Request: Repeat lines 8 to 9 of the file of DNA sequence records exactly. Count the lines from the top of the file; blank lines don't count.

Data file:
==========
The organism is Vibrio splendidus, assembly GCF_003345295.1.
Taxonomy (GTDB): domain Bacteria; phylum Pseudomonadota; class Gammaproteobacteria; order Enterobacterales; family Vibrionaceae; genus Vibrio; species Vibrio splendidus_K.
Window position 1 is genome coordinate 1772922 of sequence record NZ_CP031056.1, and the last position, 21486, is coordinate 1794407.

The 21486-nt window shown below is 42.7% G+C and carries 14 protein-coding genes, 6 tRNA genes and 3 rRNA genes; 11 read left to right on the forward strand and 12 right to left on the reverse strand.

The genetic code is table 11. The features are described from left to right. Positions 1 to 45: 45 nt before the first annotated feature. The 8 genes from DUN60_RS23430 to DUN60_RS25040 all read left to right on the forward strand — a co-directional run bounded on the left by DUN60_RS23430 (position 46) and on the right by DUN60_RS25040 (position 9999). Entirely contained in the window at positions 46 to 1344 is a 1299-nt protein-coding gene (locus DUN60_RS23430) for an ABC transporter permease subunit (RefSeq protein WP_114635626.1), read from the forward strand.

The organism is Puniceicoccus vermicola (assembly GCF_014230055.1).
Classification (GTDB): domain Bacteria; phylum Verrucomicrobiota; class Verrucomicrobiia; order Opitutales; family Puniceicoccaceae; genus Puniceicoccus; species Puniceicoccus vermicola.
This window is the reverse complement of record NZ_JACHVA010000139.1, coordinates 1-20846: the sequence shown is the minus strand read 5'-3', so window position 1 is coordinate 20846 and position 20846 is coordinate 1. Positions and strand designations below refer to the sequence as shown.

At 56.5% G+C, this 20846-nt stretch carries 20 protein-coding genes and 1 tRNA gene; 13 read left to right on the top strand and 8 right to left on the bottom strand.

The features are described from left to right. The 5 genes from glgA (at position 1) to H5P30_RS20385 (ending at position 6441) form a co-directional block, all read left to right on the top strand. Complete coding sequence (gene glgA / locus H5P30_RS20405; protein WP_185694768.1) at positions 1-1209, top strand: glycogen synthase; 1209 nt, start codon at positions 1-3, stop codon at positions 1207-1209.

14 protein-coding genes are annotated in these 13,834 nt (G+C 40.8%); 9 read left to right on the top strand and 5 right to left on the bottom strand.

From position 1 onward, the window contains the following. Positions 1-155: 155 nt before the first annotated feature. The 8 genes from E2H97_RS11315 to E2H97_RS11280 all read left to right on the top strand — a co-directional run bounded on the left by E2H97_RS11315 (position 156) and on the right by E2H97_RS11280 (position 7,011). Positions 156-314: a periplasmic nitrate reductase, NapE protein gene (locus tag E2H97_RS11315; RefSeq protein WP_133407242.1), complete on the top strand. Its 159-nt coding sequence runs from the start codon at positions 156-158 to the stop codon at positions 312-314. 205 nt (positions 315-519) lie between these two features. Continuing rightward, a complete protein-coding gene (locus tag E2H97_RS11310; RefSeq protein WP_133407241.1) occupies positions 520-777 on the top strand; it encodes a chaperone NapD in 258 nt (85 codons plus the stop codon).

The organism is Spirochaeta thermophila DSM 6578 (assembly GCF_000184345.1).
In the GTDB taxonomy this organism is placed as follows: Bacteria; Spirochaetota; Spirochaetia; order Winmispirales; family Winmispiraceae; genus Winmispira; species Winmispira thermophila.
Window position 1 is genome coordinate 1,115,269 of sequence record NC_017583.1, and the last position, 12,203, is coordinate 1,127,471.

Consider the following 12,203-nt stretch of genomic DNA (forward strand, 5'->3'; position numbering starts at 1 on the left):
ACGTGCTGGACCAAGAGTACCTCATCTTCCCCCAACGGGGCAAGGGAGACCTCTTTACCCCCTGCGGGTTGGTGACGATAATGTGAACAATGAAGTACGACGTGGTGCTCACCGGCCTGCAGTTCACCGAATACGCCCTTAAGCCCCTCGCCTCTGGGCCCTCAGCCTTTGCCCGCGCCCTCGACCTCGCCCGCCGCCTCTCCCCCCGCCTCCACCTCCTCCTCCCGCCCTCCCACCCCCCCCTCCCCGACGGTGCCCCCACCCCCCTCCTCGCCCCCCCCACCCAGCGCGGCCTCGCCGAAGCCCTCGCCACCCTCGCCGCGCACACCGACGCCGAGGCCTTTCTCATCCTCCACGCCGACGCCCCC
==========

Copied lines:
This window is the reverse complement of record NZ_JACHVA010000139.1, coordinates 1-20846: the sequence shown is the minus strand read 5'-3', so window position 1 is coordinate 20846 and position 20846 is coordinate 1. Positions and strand designations below refer to the sequence as shown.

At 56.5% G+C, this 20846-nt stretch carries 20 protein-coding genes and 1 tRNA gene; 13 read left to right on the top strand and 8 right to left on the bottom strand.